Q: I'm nervous about investing in the stock market. Is bond investing safer than buying stocks?
A: Many investors use a balanced approach to investing, dividing up their investment portfolios between stocks and bonds in order to manage risk. Bonds have a reputation for being safer than stocks, but both bonds and stocks have their own kinds of risk.
The primary benefit of a bond is that the income it pays is predictable. Most bonds make fixed interest payments on a regular basis and then pay back your principal when they mature. There's a risk that the bond issuer won't be able to repay the bond when it matures, but you can manage that risk by choosing more creditworthy issuers.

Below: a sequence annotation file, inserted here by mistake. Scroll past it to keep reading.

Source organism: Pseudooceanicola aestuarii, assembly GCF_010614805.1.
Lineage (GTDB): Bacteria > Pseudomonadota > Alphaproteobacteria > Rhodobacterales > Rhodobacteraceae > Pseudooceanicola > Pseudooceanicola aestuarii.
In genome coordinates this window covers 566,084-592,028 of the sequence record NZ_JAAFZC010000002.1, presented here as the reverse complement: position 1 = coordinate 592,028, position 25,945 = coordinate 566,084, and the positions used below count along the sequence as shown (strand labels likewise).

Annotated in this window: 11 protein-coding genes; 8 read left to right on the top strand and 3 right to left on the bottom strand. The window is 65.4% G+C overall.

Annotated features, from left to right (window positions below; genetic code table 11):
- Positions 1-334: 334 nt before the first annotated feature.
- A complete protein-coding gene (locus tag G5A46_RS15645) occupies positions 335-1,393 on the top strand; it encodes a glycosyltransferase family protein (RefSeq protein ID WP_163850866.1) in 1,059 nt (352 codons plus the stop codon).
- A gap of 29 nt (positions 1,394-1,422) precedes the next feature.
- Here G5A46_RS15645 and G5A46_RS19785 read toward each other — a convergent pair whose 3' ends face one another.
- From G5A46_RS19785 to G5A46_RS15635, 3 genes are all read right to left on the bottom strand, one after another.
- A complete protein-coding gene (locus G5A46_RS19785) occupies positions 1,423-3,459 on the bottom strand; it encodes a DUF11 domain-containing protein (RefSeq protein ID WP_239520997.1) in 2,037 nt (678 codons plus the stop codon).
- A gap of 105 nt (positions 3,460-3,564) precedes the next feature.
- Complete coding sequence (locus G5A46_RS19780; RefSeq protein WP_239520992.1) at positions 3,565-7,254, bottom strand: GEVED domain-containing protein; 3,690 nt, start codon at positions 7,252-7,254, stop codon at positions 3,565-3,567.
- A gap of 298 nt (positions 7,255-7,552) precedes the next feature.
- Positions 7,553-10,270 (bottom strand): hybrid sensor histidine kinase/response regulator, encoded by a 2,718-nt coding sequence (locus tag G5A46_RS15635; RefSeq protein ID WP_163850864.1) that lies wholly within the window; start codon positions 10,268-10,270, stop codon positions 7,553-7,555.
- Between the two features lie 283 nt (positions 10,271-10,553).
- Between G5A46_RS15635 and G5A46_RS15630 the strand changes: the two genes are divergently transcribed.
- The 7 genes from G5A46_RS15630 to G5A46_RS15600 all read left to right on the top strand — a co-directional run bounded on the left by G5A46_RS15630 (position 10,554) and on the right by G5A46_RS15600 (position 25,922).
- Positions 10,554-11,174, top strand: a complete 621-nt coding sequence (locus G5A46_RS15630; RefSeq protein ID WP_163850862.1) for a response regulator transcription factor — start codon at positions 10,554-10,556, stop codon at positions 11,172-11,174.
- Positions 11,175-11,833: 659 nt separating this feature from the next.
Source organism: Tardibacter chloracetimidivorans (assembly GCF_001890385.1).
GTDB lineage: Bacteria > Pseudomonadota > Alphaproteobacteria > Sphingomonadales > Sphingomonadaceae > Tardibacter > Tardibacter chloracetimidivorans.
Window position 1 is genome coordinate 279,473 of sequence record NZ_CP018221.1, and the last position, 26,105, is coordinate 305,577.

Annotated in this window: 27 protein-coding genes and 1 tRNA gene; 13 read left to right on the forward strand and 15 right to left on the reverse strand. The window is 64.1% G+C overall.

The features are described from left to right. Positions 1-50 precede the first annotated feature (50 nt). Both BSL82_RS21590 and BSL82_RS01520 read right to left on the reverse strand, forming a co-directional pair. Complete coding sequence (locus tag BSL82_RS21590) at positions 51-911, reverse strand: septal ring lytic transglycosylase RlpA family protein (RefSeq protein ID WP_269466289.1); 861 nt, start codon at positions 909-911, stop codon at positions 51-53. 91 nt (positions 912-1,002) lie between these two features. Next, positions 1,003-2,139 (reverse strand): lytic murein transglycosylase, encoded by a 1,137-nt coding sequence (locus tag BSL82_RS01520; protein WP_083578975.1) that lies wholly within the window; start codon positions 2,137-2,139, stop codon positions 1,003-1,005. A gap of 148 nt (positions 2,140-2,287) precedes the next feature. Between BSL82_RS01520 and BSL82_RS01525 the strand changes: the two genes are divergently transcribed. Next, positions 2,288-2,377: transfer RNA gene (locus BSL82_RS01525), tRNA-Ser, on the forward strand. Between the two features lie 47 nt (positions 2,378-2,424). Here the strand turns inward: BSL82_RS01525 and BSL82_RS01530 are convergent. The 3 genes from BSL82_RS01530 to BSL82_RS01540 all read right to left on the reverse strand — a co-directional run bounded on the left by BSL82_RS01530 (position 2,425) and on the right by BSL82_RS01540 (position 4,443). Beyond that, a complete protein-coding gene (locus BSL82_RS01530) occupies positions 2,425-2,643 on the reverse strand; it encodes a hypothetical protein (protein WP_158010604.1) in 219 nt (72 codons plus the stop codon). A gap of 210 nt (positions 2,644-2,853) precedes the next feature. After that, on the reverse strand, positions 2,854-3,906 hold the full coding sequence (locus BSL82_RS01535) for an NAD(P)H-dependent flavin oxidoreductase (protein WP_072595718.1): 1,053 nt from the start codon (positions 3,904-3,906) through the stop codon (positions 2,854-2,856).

However, just because payments are predictable doesn't mean that you can't lose money with bonds. Bond prices are sensitive to changes in interest rates, and they tend to lose value when rates rise, as they have recently. That doesn't necessarily matter if you own an individual bond and hold it until it matures. But many bond investors use bond funds to invest, and the share price of those bond funds can fall dramatically if interest rates rise substantially. As a result, you can lose money investing in bonds.
More importantly, investing solely in bonds offers lower returns than the stock market has produced over the long run. If you're looking to make the purchasing power of your portfolio grow over time, the danger with bonds is that you won't find sufficient returns without buying bonds from issuers that are more likely to default.
Making bonds part of your investing portfolio is smart. But don't make the costly mistake of thinking bonds don't have any risk.